With condolences to the victims of the Whakaari / White Island tragedy
This is my second post in a series about getting off the beaten track in New Zealand, in terms of places and times of year. About catching the spring sunshine in the outdoors when things aren’t yet too crowded.
A while back, my father Brian and my editor, Chris, went on a tour of Lake Manapōuri and Doubtful Sound. This September, I decided to go there too.
I hired a campsite at a place called the Manapōuri Motels and Holiday Park.
I wrote in my last post that spring’s a good time to go travelling as there isn’t much pressure.
In fact, I was one of only three people camping there!
The Manapōuri Motels and Holiday Park is on the main street of Manapōuri. Well, there is pretty much only one street in Manapōuri township.
The office and camp shop are both in a sort of European chalet style, next to an old-style phone box of the kind that disappeared from New Zealand streets in the 1980s.
And it’s got all these little chalets for people to stay in.
Some very little.
There’s a row of classic English cars, Morris Minors, undergoing restoration at a spot within the camp called Mowog Creek. The collection’s mildly famous in New Zealand. Here are some photos, one by me and the others courtesy of the holiday park, which I call MMHP for short in the photo credits.
The Morris Minor collection belongs to Aaron Nicholson, one of the sons of the surviving founder Joelle Nicholson, and his wife Pauline.
Mrs Nicholson is still busy around the campground despite being in her eighties. She came to New Zealand in 1970 with her late husband Carl, sons Aaron and Erik, and young daughter Inger.
The Nicholsons emigrated from the USA in order to escape the Vietnam War-era draft, which might otherwise have scooped up their growing boys.
They brought out their worldly goods in a VW Kombi Van which they’d bought new in Europe in 1966 and travelled around in for a while, hippie-style. Here’s a photo of the Kombi, which still survives, next to the shop.
The chalet style was inspired by the Nicholsons’ European travels. From time to time, roving apprentices in traditional guild costumes turn up to stay.
As soon as they arrived at Manapōuri, the Nicholsons got involved in a campaign to stop the ancient, scenic and ecologically important lake from being raised for hydro-power.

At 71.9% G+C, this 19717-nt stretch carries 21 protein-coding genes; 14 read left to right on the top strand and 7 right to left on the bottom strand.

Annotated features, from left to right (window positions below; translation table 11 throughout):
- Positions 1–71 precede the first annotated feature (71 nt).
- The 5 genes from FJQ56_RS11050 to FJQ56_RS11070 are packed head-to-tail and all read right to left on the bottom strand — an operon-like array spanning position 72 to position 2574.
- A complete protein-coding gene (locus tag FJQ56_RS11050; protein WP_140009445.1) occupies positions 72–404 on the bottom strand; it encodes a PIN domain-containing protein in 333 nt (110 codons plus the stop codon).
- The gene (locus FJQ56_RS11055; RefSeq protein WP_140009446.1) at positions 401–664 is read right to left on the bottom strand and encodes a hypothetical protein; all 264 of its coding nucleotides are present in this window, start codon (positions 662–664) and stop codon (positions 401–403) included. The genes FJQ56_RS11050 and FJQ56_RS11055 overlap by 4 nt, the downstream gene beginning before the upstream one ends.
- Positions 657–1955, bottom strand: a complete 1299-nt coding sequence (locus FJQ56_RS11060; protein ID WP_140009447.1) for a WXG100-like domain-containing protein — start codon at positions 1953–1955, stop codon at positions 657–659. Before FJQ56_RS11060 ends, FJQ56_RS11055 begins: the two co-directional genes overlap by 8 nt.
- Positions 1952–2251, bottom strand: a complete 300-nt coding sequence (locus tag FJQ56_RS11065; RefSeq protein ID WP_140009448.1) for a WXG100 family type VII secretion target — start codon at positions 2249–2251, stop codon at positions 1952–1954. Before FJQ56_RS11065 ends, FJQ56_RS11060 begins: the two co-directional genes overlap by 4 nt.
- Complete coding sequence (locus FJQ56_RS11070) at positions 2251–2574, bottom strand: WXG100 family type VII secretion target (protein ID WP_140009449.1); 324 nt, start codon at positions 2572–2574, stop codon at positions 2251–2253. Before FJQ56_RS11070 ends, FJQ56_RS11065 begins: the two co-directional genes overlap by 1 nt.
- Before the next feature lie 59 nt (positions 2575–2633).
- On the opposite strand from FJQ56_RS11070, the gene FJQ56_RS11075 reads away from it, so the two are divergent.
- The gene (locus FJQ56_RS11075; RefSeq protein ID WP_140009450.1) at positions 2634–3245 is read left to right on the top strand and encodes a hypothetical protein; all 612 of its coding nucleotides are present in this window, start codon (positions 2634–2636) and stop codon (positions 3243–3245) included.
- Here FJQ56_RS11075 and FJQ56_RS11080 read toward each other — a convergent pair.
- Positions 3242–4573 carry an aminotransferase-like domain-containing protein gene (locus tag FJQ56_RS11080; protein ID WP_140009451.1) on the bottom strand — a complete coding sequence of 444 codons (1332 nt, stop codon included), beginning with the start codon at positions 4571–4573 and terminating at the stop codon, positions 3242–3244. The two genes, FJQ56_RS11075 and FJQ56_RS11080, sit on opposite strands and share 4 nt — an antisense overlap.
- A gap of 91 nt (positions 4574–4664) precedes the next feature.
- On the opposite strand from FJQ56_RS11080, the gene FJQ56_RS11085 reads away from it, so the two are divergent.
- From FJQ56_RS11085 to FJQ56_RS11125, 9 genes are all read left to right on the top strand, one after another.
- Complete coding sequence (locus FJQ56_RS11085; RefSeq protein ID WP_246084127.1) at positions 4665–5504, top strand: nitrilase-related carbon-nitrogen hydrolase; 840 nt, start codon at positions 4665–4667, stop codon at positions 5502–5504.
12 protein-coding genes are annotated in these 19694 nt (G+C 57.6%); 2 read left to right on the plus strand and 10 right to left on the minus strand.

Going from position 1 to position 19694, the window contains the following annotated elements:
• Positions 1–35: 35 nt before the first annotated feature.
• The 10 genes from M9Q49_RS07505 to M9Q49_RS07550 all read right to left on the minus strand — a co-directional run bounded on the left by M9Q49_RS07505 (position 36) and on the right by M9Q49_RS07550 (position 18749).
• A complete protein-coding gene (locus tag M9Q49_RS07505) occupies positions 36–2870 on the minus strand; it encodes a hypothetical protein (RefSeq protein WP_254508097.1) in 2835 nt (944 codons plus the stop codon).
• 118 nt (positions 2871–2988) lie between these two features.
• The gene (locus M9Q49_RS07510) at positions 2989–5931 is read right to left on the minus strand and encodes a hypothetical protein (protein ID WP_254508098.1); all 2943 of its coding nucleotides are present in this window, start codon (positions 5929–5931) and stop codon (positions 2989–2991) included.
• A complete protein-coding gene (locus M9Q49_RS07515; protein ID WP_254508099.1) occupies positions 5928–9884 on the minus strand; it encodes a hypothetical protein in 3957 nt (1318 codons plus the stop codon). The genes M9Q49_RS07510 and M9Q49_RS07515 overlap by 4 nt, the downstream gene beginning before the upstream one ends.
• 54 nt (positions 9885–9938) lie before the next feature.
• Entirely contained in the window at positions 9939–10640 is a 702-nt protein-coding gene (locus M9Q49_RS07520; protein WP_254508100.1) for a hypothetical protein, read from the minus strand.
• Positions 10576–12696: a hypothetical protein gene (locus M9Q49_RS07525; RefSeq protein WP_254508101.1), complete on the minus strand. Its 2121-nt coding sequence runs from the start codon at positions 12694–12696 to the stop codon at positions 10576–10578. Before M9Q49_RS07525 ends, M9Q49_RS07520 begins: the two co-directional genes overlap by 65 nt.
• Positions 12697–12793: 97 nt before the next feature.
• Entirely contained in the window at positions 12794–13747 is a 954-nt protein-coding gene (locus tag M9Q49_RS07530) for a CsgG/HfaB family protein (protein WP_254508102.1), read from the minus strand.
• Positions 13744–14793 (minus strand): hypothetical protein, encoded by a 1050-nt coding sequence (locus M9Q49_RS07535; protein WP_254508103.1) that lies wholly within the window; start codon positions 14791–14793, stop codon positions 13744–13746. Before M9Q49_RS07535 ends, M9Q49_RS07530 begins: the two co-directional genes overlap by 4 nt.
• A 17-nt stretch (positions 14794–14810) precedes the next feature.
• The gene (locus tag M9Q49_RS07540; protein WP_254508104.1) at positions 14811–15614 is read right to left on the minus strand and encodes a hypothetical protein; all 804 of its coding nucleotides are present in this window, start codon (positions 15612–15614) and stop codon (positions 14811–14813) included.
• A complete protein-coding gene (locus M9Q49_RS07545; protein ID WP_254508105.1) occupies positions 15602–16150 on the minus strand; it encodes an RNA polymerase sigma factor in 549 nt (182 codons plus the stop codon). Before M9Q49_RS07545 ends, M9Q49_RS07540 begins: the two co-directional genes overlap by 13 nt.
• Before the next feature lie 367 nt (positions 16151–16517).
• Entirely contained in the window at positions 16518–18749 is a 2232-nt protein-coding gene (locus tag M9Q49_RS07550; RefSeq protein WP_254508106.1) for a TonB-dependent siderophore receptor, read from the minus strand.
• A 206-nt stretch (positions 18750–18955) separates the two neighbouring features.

A rock beside the main road, some distance above the lake, shows how high it might have been raised if there had been no protest movement.
Here are some photos from around those times.
Here are some more, contemporary, photos. The chalkboard says ‘Modern science can not predict Fiordland weather accurately’, which looks like a joke but is actually good advice.
They also have a great games room with table tennis and pinball machines. Well, it impressed me at any rate! Unfortunately the computer games don't work any more, as they were never intended to last this long.
Going to Doubtful Sound isn’t the only thing you can do from Manapōuri township, by any means. There are some local walking tracks south-west of Manapōuri township that lead past, and up, the spectacular sugar-loaf peak known as the Monument, which towers 290 metres or just under a thousand feet above the level of the lake.
Some would say that’s not much, but it’s quite steep and yields a good view. You have to be dropped off by boat in the Hope Arm of Lake Manapōuri to actually scale the Monument.
North of the town you can do the much longer Kepler Track, which is on the Kepler Mountains between Lakes Manapōuri and Te Anau.
Along with the tracks, the map on this signboard also points to the ‘Manapōuri Power Station’. So, the hydro scheme did go ahead in the end. On the other hand Lake Manapōuri was only raised by a very small amount, much less than originally proposed.
Looking northward, you can see the Kepler Mountains from Manapōuri township. Well, they’re hard to miss, really.
Looking westward, you can see the sun set over some other mountains.
With everything then getting lit up again at dawn!
If you’re good at reading topographical maps, the sort the British call ordnance maps, you can zoom in on all of these places on topomap.co.nz, which is surely a boon for planning the more adventurous sorts of holidays from overseas.
You used to have to pay for the CD or paper copies of these detailed maps. But now it’s all online for free on the Internet, supported by a New Zealand equipment firm called Bivouac Outdoor.
This was the second post in my southern-summer series about New Zealand. In the next one, I’ll be talking about crossing Lake Manapōuri to Doubtful Sound myself, and about how Manapōuri, though it’s a Māori name, was bestowed by a Scottish surveyor!
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